This will unfortunately be the final entry on this blog as it is clear that promises made were hollow and apparently just political rhetoric designed to put off answering difficult questions in the build-up to the City’s mayoral primary last month. Since the very successful Community Action Day on March 8th which demonstrated the groundswell of community support for the Farm and more importantly for our students and their families, there has been zero communication from the office of the Deputy Mayor for Planning and Economic Development, zero communication from the Chief of Staff for DC Public Schools, zero communication from the Instructional Superintendent for the cluster of schools overseeing the Walker Jones Education Campus, and zero communication or action by the Principal of the school, despite repeated requests for information, decisions, and action.
All the seed for the some 100 different crops that are normally grown on the Farm needed to be purchased in March; the early Spring direct seeded crops such as peas and beans planted, and the mid-season seedling crops such as tomatoes peppers, eggplants started by April; and the deadline for other major crops such as collards and kale (that needed to be planted in time for harvest prior to the end of the school year so students could take their produce home) was past due last week. None has been purchased, let alone planted; no students for the school have had a chance to work on the farm.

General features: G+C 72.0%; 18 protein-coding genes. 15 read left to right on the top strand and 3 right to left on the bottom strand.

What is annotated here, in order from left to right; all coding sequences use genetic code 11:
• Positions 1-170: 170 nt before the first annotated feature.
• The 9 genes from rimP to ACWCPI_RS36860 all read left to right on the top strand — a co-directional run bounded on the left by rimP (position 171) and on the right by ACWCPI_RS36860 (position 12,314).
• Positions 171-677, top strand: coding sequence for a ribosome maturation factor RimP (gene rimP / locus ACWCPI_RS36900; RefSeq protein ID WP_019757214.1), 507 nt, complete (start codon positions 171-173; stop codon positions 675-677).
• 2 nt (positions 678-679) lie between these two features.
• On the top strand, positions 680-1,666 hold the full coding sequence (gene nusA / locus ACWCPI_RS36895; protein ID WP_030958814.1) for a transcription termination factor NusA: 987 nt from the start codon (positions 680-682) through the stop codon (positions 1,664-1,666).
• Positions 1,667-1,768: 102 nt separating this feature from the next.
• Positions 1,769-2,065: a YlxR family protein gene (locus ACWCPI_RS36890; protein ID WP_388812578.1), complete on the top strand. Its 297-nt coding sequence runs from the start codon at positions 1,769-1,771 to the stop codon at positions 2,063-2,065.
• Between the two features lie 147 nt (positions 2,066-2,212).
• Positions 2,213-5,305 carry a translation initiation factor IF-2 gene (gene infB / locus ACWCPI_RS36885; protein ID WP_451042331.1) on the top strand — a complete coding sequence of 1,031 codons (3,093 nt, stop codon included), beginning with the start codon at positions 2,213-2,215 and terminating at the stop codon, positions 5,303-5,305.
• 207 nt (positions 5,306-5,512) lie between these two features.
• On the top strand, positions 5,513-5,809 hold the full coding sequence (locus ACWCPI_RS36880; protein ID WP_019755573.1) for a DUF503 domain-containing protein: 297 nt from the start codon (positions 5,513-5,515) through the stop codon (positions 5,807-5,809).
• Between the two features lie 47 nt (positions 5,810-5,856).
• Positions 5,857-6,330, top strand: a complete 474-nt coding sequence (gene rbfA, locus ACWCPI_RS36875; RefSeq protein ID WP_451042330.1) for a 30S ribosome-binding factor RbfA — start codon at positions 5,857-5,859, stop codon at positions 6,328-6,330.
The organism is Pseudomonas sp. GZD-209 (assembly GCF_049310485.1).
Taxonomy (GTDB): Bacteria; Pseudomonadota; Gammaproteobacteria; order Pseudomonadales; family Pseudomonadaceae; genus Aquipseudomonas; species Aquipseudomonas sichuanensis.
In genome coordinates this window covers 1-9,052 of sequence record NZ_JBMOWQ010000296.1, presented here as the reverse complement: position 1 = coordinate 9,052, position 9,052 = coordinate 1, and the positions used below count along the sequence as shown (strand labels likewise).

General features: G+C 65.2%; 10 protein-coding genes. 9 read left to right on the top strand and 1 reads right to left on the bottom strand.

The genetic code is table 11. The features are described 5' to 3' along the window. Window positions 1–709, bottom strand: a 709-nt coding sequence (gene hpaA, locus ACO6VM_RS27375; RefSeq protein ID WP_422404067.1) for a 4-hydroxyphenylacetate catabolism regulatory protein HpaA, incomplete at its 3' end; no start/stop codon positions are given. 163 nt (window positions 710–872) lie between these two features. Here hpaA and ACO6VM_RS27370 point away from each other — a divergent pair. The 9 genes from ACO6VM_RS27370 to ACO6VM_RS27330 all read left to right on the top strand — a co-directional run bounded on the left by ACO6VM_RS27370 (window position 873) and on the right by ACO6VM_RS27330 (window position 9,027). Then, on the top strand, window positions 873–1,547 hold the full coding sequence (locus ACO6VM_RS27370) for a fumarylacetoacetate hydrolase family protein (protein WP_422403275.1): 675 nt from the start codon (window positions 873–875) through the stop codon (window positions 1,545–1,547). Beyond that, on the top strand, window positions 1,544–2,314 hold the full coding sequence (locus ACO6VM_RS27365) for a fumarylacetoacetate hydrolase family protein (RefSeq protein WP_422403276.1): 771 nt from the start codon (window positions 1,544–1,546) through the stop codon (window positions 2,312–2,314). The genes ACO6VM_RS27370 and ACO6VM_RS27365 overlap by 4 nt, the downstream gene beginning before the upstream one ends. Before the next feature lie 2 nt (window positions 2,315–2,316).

Unfortunately too, several important tasks needed to be done in order to preserve our organic designation (composting, hand weeding in accordance with the minimal-till regime, beneficial organism breeding and release, non-chemical pre-season maintenance of fruit trees and soft fruit gardens, etc.) but have not been and so even if work was started tomorrow, we will no longer be permitted to hold the organic-squared designation we earned last season.
As with the South Central Farm of Los Angeles which was in operation between 1994 and 2006 when urban farmers were evicted but with promises of “relocation” that have yet to be honored, so seems to be the fate of the Farm at Walker Jones. As of April 2014, the site of the South Central Farm is still a derelict lot. The only real difference with the Farm at Walker Jones is that this 1-acre site will soon hold the retail/residential space that has now become the symbol of gentrification in DC where the concepts of affordable housing and food justice are ignored in the face of the tax revenue that will swell the City’s coffers.